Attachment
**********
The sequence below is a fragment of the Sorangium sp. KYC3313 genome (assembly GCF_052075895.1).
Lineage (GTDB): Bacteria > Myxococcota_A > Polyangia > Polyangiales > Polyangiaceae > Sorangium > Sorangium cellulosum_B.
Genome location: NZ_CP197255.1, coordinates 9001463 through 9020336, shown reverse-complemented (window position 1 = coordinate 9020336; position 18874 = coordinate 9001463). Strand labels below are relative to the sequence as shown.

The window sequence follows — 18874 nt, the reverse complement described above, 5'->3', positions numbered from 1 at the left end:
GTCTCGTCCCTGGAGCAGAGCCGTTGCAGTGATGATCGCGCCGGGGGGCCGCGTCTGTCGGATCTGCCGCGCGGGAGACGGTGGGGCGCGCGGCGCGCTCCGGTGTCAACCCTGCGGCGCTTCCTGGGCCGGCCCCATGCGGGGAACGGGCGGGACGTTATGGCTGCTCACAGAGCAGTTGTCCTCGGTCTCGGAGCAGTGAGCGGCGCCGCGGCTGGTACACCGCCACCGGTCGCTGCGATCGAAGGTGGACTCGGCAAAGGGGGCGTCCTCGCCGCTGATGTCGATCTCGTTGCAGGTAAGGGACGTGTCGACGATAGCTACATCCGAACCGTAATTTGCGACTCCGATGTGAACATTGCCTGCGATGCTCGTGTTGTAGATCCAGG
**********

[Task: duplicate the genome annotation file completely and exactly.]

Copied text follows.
The sequence below is a fragment of the Sorangium sp. KYC3313 genome (assembly GCF_052075895.1).
Lineage (GTDB): Bacteria > Myxococcota_A > Polyangia > Polyangiales > Polyangiaceae > Sorangium > Sorangium cellulosum_B.
Genome location: NZ_CP197255.1, coordinates 9001463 through 9020336, shown reverse-complemented (window position 1 = coordinate 9020336; position 18874 = coordinate 9001463). Strand labels below are relative to the sequence as shown.

The window sequence follows — 18874 nt, the reverse complement described above, 5'->3', positions numbered from 1 at the left end:
GTCTCGTCCCTGGAGCAGAGCCGTTGCAGTGATGATCGCGCCGGGGGGCCGCGTCTGTCGGATCTGCCGCGCGGGAGACGGTGGGGCGCGCGGCGCGCTCCGGTGTCAACCCTGCGGCGCTTCCTGGGCCGGCCCCATGCGGGGAACGGGCGGGACGTTATGGCTGCTCACAGAGCAGTTGTCCTCGGTCTCGGAGCAGTGAGCGGCGCCGCGGCTGGTACACCGCCACCGGTCGCTGCGATCGAAGGTGGACTCGGCAAAGGGGGCGTCCTCGCCGCTGATGTCGATCTCGTTGCAGGTAAGGGACGTGTCGACGATAGCTACATCCGAACCGTAATTTGCGACTCCGATGTGAACATTGCCTGCGATGCTCGTGTTGTAGATCCAGG